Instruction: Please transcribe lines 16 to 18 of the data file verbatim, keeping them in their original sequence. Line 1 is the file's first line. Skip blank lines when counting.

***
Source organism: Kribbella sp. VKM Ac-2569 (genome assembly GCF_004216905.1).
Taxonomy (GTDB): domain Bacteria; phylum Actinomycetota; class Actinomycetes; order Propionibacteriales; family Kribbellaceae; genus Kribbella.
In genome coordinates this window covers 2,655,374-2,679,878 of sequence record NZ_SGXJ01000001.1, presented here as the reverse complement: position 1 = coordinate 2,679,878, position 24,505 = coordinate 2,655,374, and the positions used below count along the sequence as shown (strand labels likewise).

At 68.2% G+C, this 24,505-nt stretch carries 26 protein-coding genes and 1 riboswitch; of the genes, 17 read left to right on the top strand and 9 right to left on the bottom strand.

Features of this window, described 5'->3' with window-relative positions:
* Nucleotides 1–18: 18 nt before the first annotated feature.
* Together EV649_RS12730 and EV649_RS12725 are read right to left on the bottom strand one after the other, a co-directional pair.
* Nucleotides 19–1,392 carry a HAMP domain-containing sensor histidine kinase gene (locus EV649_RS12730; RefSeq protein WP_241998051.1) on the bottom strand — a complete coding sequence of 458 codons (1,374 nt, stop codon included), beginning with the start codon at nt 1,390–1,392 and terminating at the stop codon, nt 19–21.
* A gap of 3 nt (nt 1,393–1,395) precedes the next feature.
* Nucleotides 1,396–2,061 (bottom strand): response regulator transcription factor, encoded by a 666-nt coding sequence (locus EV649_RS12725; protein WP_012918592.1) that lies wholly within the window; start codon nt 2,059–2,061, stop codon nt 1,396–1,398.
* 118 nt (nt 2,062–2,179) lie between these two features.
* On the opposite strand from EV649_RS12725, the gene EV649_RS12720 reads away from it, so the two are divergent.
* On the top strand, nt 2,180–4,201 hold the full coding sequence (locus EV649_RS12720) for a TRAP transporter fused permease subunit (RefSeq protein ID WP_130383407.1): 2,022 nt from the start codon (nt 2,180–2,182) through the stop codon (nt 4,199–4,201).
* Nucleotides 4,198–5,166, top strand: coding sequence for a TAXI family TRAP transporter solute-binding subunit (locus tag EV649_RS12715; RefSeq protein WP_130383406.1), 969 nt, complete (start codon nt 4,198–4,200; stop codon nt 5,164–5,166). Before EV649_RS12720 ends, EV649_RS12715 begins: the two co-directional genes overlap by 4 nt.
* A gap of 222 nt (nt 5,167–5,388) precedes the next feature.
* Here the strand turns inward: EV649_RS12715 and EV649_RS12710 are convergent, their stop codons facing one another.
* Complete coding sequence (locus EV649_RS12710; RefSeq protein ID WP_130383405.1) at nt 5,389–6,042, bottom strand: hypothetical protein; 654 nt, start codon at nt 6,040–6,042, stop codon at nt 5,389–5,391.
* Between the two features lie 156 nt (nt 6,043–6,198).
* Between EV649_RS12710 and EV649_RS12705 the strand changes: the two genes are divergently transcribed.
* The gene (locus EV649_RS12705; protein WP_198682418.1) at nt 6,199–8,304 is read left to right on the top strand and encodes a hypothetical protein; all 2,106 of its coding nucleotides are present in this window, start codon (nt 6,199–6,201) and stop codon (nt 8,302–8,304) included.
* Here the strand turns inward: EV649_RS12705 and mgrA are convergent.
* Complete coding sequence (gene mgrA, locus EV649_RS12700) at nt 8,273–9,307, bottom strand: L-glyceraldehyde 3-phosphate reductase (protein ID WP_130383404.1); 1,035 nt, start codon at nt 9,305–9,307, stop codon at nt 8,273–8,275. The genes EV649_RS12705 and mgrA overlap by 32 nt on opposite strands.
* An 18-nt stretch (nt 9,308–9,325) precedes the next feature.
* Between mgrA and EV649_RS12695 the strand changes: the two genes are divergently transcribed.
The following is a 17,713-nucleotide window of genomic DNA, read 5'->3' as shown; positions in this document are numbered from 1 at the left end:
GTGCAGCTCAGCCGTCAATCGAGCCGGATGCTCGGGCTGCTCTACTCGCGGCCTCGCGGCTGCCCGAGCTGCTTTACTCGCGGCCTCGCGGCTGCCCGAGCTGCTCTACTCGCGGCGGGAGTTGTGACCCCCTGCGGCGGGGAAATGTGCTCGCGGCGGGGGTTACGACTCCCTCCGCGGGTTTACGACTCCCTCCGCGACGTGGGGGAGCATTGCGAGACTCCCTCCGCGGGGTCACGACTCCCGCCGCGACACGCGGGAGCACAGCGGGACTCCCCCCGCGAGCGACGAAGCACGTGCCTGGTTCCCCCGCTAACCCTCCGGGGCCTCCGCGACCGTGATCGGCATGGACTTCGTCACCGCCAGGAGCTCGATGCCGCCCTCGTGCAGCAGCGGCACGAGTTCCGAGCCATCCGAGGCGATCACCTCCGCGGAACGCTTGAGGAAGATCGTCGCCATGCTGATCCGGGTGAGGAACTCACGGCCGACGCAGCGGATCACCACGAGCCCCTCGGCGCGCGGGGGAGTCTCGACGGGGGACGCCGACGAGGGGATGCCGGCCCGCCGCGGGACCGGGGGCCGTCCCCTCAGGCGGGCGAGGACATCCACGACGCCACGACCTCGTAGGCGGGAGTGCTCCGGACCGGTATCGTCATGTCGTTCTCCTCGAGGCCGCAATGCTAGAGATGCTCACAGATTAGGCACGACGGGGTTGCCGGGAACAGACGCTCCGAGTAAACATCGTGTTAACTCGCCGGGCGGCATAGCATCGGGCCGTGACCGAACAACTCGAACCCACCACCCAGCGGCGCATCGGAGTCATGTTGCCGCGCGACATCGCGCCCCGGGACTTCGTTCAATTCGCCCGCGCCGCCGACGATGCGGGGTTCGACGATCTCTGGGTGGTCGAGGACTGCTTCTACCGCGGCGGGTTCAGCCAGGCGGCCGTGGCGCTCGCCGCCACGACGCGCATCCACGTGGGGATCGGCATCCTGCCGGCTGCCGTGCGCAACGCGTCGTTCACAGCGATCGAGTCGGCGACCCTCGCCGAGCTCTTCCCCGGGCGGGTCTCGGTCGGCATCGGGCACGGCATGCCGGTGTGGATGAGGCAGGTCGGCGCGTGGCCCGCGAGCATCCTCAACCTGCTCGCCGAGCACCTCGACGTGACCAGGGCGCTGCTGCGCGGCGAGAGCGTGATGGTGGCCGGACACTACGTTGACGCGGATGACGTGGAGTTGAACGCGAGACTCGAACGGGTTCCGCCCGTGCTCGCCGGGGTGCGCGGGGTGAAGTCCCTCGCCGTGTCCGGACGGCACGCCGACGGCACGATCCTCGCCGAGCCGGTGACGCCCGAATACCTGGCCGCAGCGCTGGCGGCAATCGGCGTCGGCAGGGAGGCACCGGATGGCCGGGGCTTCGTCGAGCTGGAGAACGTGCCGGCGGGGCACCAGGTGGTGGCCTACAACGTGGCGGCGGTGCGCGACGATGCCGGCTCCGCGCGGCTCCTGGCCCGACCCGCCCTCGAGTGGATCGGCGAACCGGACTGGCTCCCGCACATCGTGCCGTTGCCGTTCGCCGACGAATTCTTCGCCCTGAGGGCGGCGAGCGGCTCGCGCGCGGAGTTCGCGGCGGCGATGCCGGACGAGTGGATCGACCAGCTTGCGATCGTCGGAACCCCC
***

* Here the strand turns inward: EV649_RS12715 and EV649_RS12710 are convergent, their stop codons facing one another.
* Complete coding sequence (locus EV649_RS12710; RefSeq protein ID WP_130383405.1) at nt 5,389–6,042, bottom strand: hypothetical protein; 654 nt, start codon at nt 6,040–6,042, stop codon at nt 5,389–5,391.
* Between the two features lie 156 nt (nt 6,043–6,198).